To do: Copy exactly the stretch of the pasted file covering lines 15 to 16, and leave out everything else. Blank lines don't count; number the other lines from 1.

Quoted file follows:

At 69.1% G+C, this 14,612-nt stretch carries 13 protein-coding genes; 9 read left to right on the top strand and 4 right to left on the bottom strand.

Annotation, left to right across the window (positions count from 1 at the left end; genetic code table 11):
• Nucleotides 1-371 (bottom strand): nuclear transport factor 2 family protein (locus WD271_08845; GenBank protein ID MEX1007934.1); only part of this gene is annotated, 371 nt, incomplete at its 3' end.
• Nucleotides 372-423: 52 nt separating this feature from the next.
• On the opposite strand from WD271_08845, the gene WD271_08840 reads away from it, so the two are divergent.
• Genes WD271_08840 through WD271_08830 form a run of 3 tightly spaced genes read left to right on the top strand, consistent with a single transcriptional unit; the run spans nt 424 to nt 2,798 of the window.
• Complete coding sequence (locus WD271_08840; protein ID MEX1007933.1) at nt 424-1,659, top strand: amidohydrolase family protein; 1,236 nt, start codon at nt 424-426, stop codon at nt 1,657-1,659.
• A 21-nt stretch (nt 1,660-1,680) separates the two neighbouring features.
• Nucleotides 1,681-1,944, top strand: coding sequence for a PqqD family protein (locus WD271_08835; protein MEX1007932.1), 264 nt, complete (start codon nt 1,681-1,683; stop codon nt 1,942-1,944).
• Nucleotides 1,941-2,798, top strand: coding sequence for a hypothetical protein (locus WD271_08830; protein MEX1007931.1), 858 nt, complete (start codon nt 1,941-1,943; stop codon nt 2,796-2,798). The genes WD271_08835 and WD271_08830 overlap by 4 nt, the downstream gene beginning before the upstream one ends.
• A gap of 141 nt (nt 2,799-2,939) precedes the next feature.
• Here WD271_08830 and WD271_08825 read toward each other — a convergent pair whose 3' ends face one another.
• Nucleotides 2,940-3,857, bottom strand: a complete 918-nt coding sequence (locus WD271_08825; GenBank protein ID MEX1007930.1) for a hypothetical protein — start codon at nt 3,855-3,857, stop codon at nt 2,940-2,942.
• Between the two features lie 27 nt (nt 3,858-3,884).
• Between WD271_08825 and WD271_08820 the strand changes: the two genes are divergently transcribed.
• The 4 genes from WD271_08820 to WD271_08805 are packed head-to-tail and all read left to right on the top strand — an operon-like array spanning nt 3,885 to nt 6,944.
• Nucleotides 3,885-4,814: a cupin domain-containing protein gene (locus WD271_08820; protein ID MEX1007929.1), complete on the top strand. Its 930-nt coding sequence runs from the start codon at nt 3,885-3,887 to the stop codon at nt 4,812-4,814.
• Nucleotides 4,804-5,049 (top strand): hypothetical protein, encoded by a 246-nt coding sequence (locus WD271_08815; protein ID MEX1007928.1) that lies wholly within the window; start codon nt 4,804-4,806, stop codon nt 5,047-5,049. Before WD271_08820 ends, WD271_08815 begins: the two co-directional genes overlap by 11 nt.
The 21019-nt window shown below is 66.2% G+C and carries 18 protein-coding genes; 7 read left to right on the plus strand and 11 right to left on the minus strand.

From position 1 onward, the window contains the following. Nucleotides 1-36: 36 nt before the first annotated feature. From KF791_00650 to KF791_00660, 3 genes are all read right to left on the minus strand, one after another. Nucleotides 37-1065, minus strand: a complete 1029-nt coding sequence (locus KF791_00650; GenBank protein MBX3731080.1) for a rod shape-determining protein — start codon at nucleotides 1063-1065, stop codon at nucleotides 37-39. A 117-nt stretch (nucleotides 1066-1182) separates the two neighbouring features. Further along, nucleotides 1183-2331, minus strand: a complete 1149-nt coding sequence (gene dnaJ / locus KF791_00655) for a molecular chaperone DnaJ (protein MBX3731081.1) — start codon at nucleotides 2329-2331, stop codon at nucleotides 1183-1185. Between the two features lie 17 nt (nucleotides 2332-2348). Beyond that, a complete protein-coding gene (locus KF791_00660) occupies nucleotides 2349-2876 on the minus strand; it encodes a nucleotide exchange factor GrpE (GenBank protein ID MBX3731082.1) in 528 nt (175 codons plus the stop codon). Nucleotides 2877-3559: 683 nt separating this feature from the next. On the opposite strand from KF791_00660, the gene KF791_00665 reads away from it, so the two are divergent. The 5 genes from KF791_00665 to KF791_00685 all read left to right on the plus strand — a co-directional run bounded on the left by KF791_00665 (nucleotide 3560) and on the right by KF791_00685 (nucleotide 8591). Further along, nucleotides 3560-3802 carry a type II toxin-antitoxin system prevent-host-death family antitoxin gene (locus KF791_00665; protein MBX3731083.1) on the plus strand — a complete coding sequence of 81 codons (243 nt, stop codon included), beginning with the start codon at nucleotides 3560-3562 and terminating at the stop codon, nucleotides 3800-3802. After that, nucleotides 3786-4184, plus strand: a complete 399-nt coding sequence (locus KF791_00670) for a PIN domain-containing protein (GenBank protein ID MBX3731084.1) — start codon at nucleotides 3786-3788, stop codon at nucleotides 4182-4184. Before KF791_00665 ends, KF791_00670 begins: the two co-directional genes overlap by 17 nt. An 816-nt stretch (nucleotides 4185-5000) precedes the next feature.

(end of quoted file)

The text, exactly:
• Between WD271_08825 and WD271_08820 the strand changes: the two genes are divergently transcribed.
• The 4 genes from WD271_08820 to WD271_08805 are packed head-to-tail and all read left to right on the top strand — an operon-like array spanning nt 3,885 to nt 6,944.